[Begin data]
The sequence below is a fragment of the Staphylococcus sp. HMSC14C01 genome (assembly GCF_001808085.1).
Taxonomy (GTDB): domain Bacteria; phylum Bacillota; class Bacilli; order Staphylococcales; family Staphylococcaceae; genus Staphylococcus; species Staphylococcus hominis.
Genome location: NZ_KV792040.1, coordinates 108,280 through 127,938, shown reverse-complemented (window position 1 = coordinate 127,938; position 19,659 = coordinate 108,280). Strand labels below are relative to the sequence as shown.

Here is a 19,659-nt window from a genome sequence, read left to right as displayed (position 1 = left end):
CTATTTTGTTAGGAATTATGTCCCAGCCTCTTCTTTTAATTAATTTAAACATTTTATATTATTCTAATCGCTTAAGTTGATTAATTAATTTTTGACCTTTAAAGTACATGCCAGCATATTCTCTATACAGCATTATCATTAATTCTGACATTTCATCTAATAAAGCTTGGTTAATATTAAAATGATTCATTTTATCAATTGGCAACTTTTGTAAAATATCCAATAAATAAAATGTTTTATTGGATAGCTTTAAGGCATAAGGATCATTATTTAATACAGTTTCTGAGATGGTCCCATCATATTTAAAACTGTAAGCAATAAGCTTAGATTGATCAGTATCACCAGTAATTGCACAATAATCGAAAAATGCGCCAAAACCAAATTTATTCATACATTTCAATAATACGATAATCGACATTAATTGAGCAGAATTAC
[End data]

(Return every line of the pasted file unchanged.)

The sequence below is a fragment of the Staphylococcus sp. HMSC14C01 genome (assembly GCF_001808085.1).
Taxonomy (GTDB): domain Bacteria; phylum Bacillota; class Bacilli; order Staphylococcales; family Staphylococcaceae; genus Staphylococcus; species Staphylococcus hominis.
Genome location: NZ_KV792040.1, coordinates 108,280 through 127,938, shown reverse-complemented (window position 1 = coordinate 127,938; position 19,659 = coordinate 108,280). Strand labels below are relative to the sequence as shown.

Here is a 19,659-nt window from a genome sequence, read left to right as displayed (position 1 = left end):
CTATTTTGTTAGGAATTATGTCCCAGCCTCTTCTTTTAATTAATTTAAACATTTTATATTATTCTAATCGCTTAAGTTGATTAATTAATTTTTGACCTTTAAAGTACATGCCAGCATATTCTCTATACAGCATTATCATTAATTCTGACATTTCATCTAATAAAGCTTGGTTAATATTAAAATGATTCATTTTATCAATTGGCAACTTTTGTAAAATATCCAATAAATAAAATGTTTTATTGGATAGCTTTAAGGCATAAGGATCATTATTTAATACAGTTTCTGAGATGGTCCCATCATATTTAAAACTGTAAGCAATAAGCTTAGATTGATCAGTATCACCAGTAATTGCACAATAATCGAAAAATGCGCCAAAACCAAATTTATTCATACATTTCAATAATACGATAATCGACATTAATTGAGCAGAATTAC